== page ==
BLVR: I feel like there is some kind of special kinship between making music and a spiritual practice, though.
DM: Definitely for the people that I care about. The only people I really look up to are the ones who approach it like that. Who know that they’re not in control of their own musical gift or their process. My favorite people of all time would just be the most obvious ones like Bob Dylan, The Beatles, Bob Marley, Marvin Gaye, Michael Jackson. They don’t know what they’re doing, they’re just riding some wave.
BLVR: I’m interested in how the anti-heroes and masculine characters in your songs fit in with this movement towards openness, vulnerability. Because the idea of “Cowboy Worship,” makes me think of being stoic, having no feelings.
DM: But it’s also taking the piss out of that. It’s hard to talk about. Love was like the practice and Freedom was the result. I’m just talking about my own spiritual life in all this shit. I’m saying this now and maybe I shouldn’t be, but that’s all that really matters to me, and the music is a byproduct of that. It’s not always appropriate to say all that and it’s not digestible for people.
BLVR: You feel like people aren’t interested in the spiritual journey?
DM: Well, it’s scary for people. But that’s where I’m at, man. So why I’m talking about all these masculine things is because that’s what I have to sublimate to be who I’m supposed to be, be who I really am. I mean, it’s self-critique. That’s what this whole album is. It’s me making peace with all these identities that I was forced to ingest, or I chose to ingest, or I gravitated towards, or I “Cowboy Worshipped” my whole life. This whole album is like self-inquiry.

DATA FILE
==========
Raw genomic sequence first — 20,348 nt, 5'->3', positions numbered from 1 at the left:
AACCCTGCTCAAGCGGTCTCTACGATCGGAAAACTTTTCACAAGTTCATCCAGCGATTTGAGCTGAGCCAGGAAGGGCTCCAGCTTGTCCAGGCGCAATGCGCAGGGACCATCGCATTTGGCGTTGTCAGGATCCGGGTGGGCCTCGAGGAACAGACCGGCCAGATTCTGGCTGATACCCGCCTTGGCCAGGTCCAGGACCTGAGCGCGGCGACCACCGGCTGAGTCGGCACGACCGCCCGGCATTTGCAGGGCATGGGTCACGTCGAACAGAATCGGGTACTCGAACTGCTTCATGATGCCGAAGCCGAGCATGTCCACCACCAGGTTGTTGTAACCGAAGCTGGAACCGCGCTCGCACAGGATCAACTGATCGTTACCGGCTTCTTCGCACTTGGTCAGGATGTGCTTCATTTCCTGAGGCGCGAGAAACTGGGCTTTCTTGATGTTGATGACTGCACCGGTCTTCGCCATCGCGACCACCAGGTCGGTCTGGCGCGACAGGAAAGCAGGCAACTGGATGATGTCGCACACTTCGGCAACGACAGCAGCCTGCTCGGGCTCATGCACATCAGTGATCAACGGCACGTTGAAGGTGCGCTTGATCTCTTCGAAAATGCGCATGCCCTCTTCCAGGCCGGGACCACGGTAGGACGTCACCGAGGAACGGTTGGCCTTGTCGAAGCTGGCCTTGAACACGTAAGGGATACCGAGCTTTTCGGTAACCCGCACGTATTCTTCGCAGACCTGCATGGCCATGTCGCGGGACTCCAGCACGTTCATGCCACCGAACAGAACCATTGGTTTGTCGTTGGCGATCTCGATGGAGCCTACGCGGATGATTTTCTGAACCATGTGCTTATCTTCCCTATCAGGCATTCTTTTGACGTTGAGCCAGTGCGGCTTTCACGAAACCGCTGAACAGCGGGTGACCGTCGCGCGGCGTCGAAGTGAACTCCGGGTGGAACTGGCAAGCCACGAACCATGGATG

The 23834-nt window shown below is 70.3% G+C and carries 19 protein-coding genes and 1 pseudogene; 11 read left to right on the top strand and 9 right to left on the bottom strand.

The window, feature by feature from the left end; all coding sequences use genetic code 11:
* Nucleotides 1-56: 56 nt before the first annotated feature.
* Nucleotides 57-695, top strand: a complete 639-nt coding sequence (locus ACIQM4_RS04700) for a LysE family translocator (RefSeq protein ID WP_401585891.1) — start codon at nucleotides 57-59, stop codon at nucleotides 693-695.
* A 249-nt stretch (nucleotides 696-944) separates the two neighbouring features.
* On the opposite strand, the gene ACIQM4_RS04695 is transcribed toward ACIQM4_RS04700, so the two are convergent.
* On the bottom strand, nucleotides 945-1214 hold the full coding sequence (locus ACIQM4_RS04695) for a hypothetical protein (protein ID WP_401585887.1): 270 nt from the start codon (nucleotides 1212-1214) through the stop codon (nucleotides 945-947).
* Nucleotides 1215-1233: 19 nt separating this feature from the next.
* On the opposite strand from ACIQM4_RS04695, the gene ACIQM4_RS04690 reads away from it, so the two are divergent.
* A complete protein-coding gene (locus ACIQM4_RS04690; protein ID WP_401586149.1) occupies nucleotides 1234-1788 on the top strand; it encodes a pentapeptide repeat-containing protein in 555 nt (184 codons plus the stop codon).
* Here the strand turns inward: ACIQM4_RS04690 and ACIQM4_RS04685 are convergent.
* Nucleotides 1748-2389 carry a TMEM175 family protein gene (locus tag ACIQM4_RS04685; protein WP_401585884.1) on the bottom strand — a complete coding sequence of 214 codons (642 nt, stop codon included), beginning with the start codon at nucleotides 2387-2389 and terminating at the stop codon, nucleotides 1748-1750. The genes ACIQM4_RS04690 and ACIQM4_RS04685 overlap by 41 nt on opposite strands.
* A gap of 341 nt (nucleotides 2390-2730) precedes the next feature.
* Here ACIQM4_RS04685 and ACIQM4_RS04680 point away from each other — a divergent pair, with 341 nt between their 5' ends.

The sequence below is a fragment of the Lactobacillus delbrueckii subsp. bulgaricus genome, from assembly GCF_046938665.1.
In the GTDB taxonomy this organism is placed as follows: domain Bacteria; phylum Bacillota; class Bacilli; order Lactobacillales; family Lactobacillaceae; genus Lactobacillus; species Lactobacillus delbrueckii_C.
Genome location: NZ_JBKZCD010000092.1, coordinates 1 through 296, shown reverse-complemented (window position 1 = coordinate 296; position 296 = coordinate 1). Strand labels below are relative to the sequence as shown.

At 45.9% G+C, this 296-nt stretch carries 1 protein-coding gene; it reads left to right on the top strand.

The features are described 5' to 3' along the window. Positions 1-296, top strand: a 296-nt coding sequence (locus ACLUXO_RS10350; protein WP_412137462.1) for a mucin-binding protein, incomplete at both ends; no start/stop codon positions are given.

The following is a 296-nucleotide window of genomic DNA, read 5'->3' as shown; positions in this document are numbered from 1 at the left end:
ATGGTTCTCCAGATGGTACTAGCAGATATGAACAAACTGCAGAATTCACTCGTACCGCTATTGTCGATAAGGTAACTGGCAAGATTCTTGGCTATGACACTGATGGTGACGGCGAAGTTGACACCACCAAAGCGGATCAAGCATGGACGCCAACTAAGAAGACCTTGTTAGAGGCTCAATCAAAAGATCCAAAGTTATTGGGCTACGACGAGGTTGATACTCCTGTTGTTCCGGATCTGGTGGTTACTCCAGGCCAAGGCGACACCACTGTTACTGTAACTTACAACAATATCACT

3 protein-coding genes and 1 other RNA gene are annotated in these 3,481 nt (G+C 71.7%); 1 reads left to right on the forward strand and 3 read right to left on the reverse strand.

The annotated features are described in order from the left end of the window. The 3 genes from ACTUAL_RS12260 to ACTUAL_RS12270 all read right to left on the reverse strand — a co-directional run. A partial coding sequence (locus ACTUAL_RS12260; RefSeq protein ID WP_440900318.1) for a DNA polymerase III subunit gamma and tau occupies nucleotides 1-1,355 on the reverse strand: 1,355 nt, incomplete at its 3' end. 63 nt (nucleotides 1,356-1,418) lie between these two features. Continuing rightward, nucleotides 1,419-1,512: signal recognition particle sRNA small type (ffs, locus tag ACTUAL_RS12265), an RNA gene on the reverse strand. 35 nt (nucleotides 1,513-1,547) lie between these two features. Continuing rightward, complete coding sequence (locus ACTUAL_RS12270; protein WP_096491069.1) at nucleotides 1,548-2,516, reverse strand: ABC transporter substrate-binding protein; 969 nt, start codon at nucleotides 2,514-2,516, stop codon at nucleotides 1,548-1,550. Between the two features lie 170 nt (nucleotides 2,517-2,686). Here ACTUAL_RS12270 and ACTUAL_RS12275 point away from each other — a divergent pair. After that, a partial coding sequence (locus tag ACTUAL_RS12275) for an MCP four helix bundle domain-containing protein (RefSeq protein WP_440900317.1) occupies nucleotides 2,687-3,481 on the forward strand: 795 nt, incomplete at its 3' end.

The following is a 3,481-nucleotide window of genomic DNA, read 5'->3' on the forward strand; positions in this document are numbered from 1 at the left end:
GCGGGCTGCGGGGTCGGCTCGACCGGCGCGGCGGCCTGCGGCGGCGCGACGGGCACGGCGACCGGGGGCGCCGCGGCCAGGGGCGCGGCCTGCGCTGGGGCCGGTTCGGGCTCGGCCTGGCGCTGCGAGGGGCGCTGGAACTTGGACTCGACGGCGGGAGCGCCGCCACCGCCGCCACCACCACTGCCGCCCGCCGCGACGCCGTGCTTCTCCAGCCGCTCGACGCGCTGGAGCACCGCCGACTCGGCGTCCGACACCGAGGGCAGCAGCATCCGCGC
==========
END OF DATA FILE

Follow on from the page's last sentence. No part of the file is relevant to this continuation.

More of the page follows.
BLVR: Does writing a song require that kind of self-inquiry?
DM: I think so. If you want to get something real. If you’re not being honest with yourself or connecting with yourself I don’t think you can write a good song. Because you’re going to get in the way. You’ll just be like, “What’s next? What should I do? Is this good? I like this.” Instead of getting out of the way and fetching it from the universe.
BLVR: I noticed that “know yourself” or “I know myself” is a repeated refrain in a lot of your songs. Is this a kind of mantra for you? Something you’re telling yourself all the time?
DM: My music is self-consolation first and foremost. It’s hard to talk about this stuff. I always say it in interviews but I don’t know that it comes across how sincerely I mean it. I’m kind of like, in a blackout when I’m doing all this stuff. Ninety-nine percent of these songs just happen and I document them. There’s no intention when I’m writing. It’s like, I get moved. I’m self-consoling and then something else steps in and says, “Say this, say this. Here’s this theme, here’s this theme.” It just comes from some divine place.